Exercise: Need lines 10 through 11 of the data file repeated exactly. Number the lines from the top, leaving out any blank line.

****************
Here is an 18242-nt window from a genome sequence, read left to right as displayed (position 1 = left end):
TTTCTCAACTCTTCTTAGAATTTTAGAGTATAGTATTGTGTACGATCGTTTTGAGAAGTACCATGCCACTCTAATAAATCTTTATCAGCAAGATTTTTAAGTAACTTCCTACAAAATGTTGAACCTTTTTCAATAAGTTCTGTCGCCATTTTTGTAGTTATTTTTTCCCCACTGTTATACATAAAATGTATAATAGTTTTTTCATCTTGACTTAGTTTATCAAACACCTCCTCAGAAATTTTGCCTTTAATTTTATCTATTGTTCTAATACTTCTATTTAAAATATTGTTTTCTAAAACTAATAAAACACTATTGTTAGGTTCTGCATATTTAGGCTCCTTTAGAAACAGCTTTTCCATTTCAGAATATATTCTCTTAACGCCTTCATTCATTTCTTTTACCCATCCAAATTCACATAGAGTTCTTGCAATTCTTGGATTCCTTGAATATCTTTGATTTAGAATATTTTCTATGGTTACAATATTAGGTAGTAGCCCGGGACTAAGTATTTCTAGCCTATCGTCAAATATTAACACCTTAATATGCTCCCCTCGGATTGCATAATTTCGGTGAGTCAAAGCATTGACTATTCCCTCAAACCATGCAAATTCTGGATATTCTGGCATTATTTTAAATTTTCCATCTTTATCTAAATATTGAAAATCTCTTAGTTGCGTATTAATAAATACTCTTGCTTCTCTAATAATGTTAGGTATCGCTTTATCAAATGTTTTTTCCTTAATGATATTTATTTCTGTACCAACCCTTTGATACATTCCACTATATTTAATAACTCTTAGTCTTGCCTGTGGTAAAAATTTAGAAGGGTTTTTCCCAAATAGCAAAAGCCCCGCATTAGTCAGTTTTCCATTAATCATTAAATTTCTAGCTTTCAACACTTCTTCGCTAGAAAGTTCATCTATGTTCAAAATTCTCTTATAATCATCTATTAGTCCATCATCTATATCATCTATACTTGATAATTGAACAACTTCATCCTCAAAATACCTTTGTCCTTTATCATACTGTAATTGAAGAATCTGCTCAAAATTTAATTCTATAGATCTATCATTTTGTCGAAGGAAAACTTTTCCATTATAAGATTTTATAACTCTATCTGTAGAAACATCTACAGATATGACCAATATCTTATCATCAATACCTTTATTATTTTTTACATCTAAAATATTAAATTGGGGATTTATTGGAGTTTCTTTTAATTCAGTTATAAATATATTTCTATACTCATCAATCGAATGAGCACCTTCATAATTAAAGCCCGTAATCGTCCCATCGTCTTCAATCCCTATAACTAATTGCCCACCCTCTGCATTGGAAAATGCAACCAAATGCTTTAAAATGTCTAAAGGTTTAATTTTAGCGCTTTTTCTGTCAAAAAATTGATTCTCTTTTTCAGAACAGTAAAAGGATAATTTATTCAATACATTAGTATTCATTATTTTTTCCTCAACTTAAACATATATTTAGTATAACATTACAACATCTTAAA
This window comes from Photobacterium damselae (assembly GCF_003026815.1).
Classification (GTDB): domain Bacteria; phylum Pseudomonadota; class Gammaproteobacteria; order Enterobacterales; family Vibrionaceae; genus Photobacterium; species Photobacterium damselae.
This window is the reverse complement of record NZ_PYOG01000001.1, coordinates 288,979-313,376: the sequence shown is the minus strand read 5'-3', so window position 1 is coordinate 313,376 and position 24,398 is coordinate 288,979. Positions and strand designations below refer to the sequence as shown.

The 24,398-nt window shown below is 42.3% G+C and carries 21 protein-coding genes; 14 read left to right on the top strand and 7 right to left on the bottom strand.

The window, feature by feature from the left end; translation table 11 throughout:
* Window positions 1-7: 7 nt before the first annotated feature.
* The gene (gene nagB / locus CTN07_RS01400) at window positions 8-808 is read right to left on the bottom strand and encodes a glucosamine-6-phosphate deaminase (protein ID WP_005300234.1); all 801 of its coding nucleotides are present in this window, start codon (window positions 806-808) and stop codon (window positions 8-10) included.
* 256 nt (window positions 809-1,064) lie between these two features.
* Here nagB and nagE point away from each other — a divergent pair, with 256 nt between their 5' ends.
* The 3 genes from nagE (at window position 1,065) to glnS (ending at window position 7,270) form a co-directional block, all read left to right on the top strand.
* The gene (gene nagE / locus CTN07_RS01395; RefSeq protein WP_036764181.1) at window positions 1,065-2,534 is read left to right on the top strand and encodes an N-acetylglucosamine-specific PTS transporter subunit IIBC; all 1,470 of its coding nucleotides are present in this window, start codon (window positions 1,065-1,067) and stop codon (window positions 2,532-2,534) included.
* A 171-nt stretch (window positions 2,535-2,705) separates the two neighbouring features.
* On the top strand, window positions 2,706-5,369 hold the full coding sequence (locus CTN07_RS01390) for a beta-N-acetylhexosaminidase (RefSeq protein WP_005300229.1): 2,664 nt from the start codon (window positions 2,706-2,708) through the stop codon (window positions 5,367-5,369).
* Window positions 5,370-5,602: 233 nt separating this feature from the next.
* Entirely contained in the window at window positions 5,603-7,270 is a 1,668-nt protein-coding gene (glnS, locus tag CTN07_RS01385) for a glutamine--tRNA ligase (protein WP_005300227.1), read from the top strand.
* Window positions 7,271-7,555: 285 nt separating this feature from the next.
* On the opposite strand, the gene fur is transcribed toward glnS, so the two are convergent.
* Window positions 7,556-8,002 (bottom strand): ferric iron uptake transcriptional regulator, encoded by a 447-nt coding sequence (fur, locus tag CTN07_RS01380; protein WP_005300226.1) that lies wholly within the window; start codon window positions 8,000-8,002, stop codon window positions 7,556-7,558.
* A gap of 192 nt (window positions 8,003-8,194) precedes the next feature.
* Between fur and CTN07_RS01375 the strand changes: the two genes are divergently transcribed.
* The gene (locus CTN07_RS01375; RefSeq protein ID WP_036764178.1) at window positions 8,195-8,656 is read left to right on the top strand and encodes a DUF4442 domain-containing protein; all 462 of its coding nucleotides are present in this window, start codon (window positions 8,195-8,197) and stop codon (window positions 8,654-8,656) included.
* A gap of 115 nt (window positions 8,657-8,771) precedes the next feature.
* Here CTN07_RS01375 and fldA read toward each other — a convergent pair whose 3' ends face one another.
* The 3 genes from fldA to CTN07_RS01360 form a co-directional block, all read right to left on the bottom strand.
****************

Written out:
* 256 nt (window positions 809-1,064) lie between these two features.
* Here nagB and nagE point away from each other — a divergent pair, with 256 nt between their 5' ends.